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Postby Mary R » Aug 28th, '07, 22:48

and both honey and splenda have unique tastes associated with them that can interfere with the taste of whatever tea you're trying.

If you're going to indulge a tea 'vice' by sweetening, go the full monty and add plain white sugar. It's practically pure sucrose and is just simply sweet.
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Postby Space Samurai » Aug 29th, '07, 00:47

I always just figured that in the begining, whatever tea that was imported to Europe was probably crap. Adding milk and sugar the only wat to make it palatable. Hell, even now a lot of higher quality Indian teas taste kind of bland.
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Postby skywarrior » Aug 29th, '07, 02:02

spacesamurai wrote:I always just figured that in the begining, whatever tea that was imported to Europe was probably crap. Adding milk and sugar the only wat to make it palatable. Hell, even now a lot of higher quality Indian teas taste kind of bland.


I read somewhere that the milk thing got started when people thought that hot tea would be too hot for their good china, so they used milk in an effort to cool down the tea. No idea about the sugar, except maybe people have a sweet tooth.
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Postby Mary R » Aug 29th, '07, 10:36

I'm not entirely sure about the sugar either...but those Brits do have themselves a sweet tooth. Their candy options put ours to shame. I remember reading that the milk was sort of an economical necessity for the lower classes. Milk was cheap and tea expensive, so milk helped to stretch the tea out longer. I think I remember reading that it was a noted mark of wealth when you could afford to drink and serve milkless tea.
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Postby Daughteroftheki... » Aug 29th, '07, 23:00

To quote from an old thread: "I drink what I like 'cause I like it."
While I really like most teas on their own or with just a bit of sweetening (stevia), I add a bit of milk depending on my mood. When the tea seems a little strong or I just want a smoother taste, a little milk in chai or chestnut or chocolate tea is very nice. I used to add a spoonful to Darjeeling, but when I found the kind I really like, I liked the tea better straight.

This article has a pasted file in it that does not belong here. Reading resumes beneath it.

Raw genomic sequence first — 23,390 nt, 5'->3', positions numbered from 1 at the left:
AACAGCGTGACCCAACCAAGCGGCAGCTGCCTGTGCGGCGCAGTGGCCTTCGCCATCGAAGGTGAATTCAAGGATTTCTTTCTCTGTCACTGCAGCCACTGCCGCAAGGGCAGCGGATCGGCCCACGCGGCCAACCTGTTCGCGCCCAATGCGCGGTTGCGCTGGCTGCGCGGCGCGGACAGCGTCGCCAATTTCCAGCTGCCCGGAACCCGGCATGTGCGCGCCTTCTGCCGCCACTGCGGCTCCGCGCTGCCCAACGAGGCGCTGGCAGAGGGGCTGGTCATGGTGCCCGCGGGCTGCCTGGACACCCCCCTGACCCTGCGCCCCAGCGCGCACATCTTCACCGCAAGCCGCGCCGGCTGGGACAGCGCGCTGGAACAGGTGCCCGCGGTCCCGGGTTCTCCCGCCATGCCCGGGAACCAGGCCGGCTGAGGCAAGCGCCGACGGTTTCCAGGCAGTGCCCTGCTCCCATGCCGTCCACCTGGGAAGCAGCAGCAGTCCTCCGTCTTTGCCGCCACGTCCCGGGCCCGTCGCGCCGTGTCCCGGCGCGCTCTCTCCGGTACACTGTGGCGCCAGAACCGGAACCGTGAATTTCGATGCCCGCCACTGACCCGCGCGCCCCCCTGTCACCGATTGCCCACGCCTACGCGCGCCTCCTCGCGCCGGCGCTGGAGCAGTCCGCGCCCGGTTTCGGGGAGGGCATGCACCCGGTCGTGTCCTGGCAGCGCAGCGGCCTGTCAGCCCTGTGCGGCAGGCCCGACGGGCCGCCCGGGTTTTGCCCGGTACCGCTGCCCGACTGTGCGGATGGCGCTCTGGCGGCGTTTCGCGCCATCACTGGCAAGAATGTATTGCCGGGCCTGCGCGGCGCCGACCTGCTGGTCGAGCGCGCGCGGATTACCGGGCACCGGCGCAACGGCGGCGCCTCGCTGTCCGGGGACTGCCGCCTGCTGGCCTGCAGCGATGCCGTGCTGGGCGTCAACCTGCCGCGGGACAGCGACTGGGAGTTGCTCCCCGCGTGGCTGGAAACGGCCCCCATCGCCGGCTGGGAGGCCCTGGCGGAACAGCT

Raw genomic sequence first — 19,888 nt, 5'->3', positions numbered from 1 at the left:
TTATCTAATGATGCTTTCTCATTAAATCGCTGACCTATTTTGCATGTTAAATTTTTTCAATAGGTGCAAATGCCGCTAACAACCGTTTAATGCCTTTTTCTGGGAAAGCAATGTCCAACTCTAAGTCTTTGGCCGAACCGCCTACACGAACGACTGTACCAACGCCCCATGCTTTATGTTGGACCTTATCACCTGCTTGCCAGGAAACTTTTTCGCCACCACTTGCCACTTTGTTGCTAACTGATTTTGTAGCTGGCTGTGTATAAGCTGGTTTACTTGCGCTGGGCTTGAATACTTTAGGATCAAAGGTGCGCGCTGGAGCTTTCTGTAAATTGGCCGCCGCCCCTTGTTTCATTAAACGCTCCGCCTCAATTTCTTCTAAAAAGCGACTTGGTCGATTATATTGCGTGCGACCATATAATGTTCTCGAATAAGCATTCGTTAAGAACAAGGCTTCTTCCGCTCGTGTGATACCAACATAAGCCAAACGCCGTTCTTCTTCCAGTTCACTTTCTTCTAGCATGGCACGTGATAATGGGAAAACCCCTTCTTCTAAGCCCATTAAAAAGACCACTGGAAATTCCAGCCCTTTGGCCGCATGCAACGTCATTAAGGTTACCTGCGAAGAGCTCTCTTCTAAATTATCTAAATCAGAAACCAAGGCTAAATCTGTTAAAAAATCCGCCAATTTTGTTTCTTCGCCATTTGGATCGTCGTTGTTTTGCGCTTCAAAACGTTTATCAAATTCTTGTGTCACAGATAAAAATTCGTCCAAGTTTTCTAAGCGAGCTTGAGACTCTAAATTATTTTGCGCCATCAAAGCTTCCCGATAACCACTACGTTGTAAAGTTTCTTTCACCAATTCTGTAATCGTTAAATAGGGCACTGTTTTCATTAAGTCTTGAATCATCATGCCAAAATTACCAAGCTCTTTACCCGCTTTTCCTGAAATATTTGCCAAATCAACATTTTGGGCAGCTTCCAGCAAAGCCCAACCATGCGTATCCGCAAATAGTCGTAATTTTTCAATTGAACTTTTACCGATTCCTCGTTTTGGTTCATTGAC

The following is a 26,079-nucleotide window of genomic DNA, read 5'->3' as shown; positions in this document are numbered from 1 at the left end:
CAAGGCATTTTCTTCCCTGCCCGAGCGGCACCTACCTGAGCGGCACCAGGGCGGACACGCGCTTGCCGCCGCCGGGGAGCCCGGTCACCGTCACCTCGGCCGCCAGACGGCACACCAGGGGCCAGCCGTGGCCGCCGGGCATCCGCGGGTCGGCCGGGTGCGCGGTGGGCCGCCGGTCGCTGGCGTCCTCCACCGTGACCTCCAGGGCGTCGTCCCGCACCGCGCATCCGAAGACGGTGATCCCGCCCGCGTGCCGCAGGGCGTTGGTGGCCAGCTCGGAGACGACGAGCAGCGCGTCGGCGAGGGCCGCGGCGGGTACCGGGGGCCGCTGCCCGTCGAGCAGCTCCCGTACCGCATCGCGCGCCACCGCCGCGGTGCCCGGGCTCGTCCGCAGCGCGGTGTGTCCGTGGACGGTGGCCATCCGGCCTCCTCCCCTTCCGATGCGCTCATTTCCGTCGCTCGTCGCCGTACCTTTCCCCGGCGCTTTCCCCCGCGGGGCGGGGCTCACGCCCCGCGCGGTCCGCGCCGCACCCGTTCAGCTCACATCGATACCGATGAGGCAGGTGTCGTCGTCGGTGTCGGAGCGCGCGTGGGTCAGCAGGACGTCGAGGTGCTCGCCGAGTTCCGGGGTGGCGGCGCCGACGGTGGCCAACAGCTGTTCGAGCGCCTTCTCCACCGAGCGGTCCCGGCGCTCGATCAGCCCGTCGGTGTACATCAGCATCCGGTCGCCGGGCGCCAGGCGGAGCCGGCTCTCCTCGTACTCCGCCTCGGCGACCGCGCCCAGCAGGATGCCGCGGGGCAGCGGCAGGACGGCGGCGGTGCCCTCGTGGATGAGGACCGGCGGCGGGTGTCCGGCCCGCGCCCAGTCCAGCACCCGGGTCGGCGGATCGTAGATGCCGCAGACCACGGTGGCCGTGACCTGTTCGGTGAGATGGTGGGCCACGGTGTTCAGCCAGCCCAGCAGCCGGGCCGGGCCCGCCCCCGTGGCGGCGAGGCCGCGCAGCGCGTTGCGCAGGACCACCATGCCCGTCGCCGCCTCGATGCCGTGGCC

And even though I'm pretty much a tea-totaller, an occasional splash of Bailey's Irish Cream can be quite lovely in cup of black tea in the evening.
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Postby Mary R » Aug 29th, '07, 23:20

Mmmm....Bailey's.... 'Irished' coffee got me through many an early morning class. And got me more participation points. :)
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Postby Mocha Wheels » Aug 30th, '07, 09:04

daughteroftheKing wrote:To quote from an old thread: "I drink what I like 'cause I like it."
While I really like most teas on their own or with just a bit of sweetening (stevia), I add a bit of milk depending on my mood. When the tea seems a little strong or I just want a smoother taste, a little milk in chai or chestnut or chocolate tea is very nice. I used to add a spoonful to Darjeeling, but when I found the kind I really like, I liked the tea better straight.
And even though I'm pretty much a tea-totaller, an occasional splash of Bailey's Irish Cream can be quite lovely in cup of black tea in the evening.


Bailey's! lol the only way to improve a cup of tea in my book :wink: yeah, actually... now i think about it, it's just like a person who likes coffee drinking a frappuccino- i love coffee and frapuccinos! :D